“Wormholes” -- Now Found in More Than Compost

via Flickr user Dennis van Zuijlekom

[DIGEST: Nature, Physical Review Letters, Lab Manager, Fox News]

Science fiction novels, television and movies are riddled with wormholes, places where a spaceship can fly through a mysterious field and wind up in a completely different place. While physicists have proposed theories for how we might generate such gravitational wormholes, current technology does yet not allow for the creation of the massive energy required to create such a phenomenon.

In 2007, a group of mathematicians offered suggestions for how to create a “magnetic wormhole” that would begin with a magnetic field in one place and end with the field in another location. To be classified as a wormhole, the space between the beginning and end of the fields would need to be undetectable. Until recently, these theories proved to be unworkable because the space between magnetic fields was not hidden, or cloaked, effectively.

But on September 3, physicists Jordi Prat-Camps, Carles Navau, and Alvaro Sanchez from the Autonomous University of Barcelona published the results of their successful creation of a magnetic wormhole. To mount the impossible, they built a separate area of three-dimensional space using three layers of metamaterials and metasurfaces. Because of the difficulties with previous attempts, the researchers focused their efforts on finding a way to cloak the space between fields. Metamaterials and metasurfaces are created when two existing natural elements are combined and the new hybrid materials act in ways that the existing elements are not capable of on their own. They can even alter physical phenomena such as light and sound.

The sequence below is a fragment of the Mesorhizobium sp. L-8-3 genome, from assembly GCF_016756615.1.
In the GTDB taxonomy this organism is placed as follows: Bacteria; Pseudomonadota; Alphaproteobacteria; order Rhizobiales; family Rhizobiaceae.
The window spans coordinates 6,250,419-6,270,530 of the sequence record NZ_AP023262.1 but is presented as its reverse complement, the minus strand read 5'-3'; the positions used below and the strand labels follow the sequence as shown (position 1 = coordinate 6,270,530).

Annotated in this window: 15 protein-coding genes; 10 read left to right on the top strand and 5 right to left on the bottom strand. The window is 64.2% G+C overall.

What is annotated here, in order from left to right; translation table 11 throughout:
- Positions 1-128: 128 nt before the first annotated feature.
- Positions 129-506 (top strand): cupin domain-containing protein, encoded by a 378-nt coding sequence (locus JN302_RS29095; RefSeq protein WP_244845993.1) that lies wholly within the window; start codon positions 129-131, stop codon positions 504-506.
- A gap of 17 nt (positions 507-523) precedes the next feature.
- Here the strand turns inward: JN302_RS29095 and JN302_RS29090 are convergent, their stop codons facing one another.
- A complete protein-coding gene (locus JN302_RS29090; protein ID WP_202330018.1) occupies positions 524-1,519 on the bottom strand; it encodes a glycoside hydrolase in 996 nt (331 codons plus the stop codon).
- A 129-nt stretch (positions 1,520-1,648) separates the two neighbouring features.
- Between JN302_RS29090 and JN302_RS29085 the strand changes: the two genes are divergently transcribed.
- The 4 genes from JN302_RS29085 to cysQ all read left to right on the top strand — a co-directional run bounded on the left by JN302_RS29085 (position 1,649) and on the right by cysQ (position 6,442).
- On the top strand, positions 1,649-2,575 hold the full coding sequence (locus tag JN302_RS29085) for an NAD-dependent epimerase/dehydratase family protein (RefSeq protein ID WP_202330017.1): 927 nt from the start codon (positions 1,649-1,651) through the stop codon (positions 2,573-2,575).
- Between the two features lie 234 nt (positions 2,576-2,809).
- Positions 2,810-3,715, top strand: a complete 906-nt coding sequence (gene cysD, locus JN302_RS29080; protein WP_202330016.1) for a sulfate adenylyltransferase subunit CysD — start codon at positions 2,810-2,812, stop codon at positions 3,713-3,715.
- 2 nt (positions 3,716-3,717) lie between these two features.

Recent research into metamaterials conducted at the U.S. Department of Energy’s Lawrence Berkeley National Laboratory and the University of California Berkeley has resulted in the creation of invisibility cloaks that hide small objects by distorting light, making them look

flat, or masking a heat signature. Prat-Camps et al used metamaterials and metasurfaces to build a device outside of normal space to carry and hide a magnetic field.

The magnetic wormhole was created with three layers: a ferromagnetic sheet, made from materials that are unusually easy to make into strong magnets, was wound into a spiral, surrounded by a superconducting sphere, enclosed by a ferromagnetic metasurface similar to the ones used to manipulate light. Ferromagnetic materials are among the best at supporting a magnetic charge within themselves (highly permeable), while superconductors have low permeability.

via Nature (a) The field of a magnetic source (right) is appearing as an isolated magnetic monopole when passing through the magnetostatic wormhole; the whole spherical device is magnetically undetectable. (b) The wormhole is composed of (from left to right) an outer spherical ferromagnetic metasurface, a spherical superconducting layer, and an inner spirally wound ferromagnetic sheet.

Each section was unsuccessful in masking the magnetic field on its own, but when combined as shown, the authors were unable to detect any magnetic activity between the fields on the outside of the sphere. Additionally, the magnetic field on the far end of the sphere is monomagnetic and attracts in only one direction, something that does not happen in nature.

This magnetic wormhole isn’t just a fun bit of science fiction come to life. Prat-Camps et al suggest that it has the potential to change medicine. The magnetic fields projected through it could eventually allow doctors to perform simultaneous MRIs on a patient since the magnetic fields used in the imaging would not intersect. The authors also believe magnetic wormholes could be used in engines or electric energy generators. As research continues, scientists and researchers may find more practical applications.